Today we are shooting exteriors, scenes that must be filmed out of doors. My call time is 6:00am. I arrive at a rented parcel of PacBell park (the "crew lot") at 5:58am and am told by the guard to stand and wait for the min-van to take us to set. "It'll be here any minute," he assures me. More actors arrive. We stand. At 6:30am Pinkerton's radio crackles and we overhear that there is a big problem. The trucks carrying the gear needed to be in place at 5:00am and they are nowhere to be seen. It is declared we are an hour and a half behind schedule and I haven't even left the parking lot. Show business is very glamorous.

By 9:00am we have been fitted by Wardrobe and are stationed in a cold, dank alley underneath a freeway overpass. I am dressed in a starched white lab coat with a blue stethoscope draped around my neck. A very official red and yellow laminated badge is clipped to my shirt pocket. It tells me that I am a physician at a non-existent San Francisco hospital, my name is Nick Pallo, and the photo ID is that of a 30-year-old Asian man who looks like he needs a cup of coffee.

In the scene we are about to shoot our hero detectives are called in to investigate a dead woman laying in the street. All the actors are jealous of who is playing The Dead Body. She's a fragile looking 20-something blonde wearing a sweater with the biggest red splotch that I have ever seen except for that time I barfed spaghetti sauce into my bookcase. We all admire her ability to lay on the pavement and not blink.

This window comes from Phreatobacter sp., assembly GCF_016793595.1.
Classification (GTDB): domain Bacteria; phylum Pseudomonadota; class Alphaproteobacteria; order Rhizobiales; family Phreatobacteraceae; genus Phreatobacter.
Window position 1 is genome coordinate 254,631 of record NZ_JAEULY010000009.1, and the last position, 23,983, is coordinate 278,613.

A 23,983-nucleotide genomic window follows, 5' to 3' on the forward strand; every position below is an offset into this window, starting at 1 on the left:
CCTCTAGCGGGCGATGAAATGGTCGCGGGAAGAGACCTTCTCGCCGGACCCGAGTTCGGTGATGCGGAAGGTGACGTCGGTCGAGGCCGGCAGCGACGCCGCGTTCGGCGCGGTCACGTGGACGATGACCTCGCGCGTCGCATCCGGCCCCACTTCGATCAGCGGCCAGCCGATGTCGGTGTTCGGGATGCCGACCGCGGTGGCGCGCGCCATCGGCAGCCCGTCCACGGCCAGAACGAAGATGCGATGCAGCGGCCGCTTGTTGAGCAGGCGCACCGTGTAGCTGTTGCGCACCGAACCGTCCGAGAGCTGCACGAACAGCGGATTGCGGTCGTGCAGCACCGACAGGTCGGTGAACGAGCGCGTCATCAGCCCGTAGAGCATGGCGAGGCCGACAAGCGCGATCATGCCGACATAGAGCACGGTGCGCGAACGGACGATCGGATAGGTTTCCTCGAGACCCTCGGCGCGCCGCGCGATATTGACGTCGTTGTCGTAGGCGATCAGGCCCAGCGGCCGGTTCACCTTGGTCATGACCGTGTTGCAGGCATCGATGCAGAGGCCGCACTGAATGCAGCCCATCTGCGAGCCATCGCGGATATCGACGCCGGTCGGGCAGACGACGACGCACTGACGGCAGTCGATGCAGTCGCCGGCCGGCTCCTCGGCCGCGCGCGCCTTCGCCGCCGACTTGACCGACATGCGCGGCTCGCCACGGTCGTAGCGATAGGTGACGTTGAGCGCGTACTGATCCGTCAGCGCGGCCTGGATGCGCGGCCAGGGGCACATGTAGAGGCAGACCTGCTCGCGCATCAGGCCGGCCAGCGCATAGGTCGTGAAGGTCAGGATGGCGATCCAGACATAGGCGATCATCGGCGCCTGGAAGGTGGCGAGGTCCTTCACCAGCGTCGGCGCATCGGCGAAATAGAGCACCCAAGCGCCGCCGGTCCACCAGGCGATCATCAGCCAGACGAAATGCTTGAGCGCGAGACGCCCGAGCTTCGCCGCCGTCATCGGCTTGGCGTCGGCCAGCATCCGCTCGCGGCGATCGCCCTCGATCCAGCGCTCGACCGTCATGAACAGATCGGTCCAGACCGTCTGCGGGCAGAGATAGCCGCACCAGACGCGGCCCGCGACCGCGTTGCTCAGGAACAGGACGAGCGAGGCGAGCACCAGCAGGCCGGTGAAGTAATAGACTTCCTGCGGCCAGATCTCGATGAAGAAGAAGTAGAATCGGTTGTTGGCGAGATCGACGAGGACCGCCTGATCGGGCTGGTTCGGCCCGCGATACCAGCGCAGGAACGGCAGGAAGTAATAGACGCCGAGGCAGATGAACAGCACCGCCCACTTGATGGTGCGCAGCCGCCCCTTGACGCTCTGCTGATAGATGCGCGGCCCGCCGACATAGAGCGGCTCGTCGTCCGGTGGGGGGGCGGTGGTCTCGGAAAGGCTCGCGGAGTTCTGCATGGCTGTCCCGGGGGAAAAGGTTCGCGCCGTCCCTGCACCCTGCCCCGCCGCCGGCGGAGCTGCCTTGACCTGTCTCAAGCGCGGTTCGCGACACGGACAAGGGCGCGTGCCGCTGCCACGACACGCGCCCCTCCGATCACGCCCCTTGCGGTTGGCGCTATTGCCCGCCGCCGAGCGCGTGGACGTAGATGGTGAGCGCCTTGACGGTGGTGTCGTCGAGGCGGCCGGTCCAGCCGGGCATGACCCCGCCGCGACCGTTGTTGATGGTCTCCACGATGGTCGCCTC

The scene is very impressive looking. There are three fake police cars with their red and blue flashers strobing, a fake news crew being fake held back, and a fake ambulance that I am manning. Every couple of takes the dramatically wet asphalt dries a little and a man wearing a portable water tank spritzes the ground with a mini-hose and makes little puddles. This is his job. I call him Aqua Man. Much of the water runs off to the curb where my ambulance is parked. Over time this accumulates into a deep pothole, and in a clumsy moment my left foot steps into this pothole and I am soaked to the sock. I grab a towel from the ambulance and wipe my shoe off. The prop master sees this and comes over and yells at me. "These are not towels for your personal use, they are PROPS." I apologize to him for my misuse of the stunt towels.

Ten takes and two hours later the camera is being repositioned for a reverse angle of the exact same scene. The fake E.R. nurse and I are chatting. We have invented a game whereby during takes we speak very doctorly and see who can make the other person laugh. She won on the previous take while asking urgently for "a 20cc anal swab". We laugh some more and the director yells at us.

Should you ever need to ask for my medical advice, please remember that I am not a doctor, but I do play one on TV.

The Evidence will premiere on ABC on December 1st.

Wednesday, September 21, 2005

Pay Dirt

I have received my first check from the studio. $110.10 for 13.5 hours. In addition to the usual suspects like SDI and FICA there is a little bonus with the entry of "Smoke". This is combat pay for working on a set where people are smoking. Since we all know that second-hand smoke kills millions of cuddly puppies, rainbows, unicorns, and orphans, the least the studio can do is kick us an extra twelve bucks. This was known to me during the casting call, but I wagered I wouldn't have to smoke. Perhaps I will have stunt cigarettes.

On the set of our 1981 Dean Witter brokerage house the two traders to either side of me are chain smokers in real life and are looking forward to getting paid to puff. Think about this. Your greatest consumptive vice, Abba Zabba, egg rolls, Rolling Rock...and they PAY you to consume it.